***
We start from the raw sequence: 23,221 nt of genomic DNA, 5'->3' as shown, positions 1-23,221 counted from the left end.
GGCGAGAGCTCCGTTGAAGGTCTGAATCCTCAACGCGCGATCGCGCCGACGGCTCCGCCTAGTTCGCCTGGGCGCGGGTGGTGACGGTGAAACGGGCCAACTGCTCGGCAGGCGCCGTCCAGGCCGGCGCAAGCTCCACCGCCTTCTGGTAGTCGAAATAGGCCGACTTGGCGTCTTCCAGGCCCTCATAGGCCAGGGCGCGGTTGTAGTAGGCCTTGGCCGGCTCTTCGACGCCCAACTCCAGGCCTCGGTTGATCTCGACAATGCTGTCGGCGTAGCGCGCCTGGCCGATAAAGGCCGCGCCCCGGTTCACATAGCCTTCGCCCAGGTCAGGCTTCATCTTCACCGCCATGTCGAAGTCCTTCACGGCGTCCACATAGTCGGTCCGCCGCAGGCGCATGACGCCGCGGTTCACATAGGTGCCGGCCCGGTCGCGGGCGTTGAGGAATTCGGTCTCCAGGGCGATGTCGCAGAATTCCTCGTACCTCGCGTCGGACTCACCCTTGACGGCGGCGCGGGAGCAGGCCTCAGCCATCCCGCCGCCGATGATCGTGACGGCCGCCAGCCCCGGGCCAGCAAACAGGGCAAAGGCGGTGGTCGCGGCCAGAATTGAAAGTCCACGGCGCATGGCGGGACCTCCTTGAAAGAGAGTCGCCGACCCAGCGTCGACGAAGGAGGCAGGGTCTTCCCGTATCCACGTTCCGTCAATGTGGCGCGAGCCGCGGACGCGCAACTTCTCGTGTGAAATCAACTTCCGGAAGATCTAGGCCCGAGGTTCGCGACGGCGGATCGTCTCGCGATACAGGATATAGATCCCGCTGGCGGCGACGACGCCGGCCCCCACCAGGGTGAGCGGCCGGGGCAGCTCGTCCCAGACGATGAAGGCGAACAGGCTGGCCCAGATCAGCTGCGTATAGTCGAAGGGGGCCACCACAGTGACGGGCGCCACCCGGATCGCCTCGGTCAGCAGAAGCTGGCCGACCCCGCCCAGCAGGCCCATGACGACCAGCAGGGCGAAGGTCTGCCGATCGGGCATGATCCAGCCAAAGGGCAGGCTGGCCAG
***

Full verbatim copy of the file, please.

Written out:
We start from the raw sequence: 23,221 nt of genomic DNA, 5'->3' as shown, positions 1-23,221 counted from the left end.
GGCGAGAGCTCCGTTGAAGGTCTGAATCCTCAACGCGCGATCGCGCCGACGGCTCCGCCTAGTTCGCCTGGGCGCGGGTGGTGACGGTGAAACGGGCCAACTGCTCGGCAGGCGCCGTCCAGGCCGGCGCAAGCTCCACCGCCTTCTGGTAGTCGAAATAGGCCGACTTGGCGTCTTCCAGGCCCTCATAGGCCAGGGCGCGGTTGTAGTAGGCCTTGGCCGGCTCTTCGACGCCCAACTCCAGGCCTCGGTTGATCTCGACAATGCTGTCGGCGTAGCGCGCCTGGCCGATAAAGGCCGCGCCCCGGTTCACATAGCCTTCGCCCAGGTCAGGCTTCATCTTCACCGCCATGTCGAAGTCCTTCACGGCGTCCACATAGTCGGTCCGCCGCAGGCGCATGACGCCGCGGTTCACATAGGTGCCGGCCCGGTCGCGGGCGTTGAGGAATTCGGTCTCCAGGGCGATGTCGCAGAATTCCTCGTACCTCGCGTCGGACTCACCCTTGACGGCGGCGCGGGAGCAGGCCTCAGCCATCCCGCCGCCGATGATCGTGACGGCCGCCAGCCCCGGGCCAGCAAACAGGGCAAAGGCGGTGGTCGCGGCCAGAATTGAAAGTCCACGGCGCATGGCGGGACCTCCTTGAAAGAGAGTCGCCGACCCAGCGTCGACGAAGGAGGCAGGGTCTTCCCGTATCCACGTTCCGTCAATGTGGCGCGAGCCGCGGACGCGCAACTTCTCGTGTGAAATCAACTTCCGGAAGATCTAGGCCCGAGGTTCGCGACGGCGGATCGTCTCGCGATACAGGATATAGATCCCGCTGGCGGCGACGACGCCGGCCCCCACCAGGGTGAGCGGCCGGGGCAGCTCGTCCCAGACGATGAAGGCGAACAGGCTGGCCCAGATCAGCTGCGTATAGTCGAAGGGGGCCACCACAGTGACGGGCGCCACCCGGATCGCCTCGGTCAGCAGAAGCTGGCCGACCCCGCCCAGCAGGCCCATGACGACCAGCAGGGCGAAGGTCTGCCGATCGGGCATGATCCAGCCAAAGGGCAGGCTGGCCAG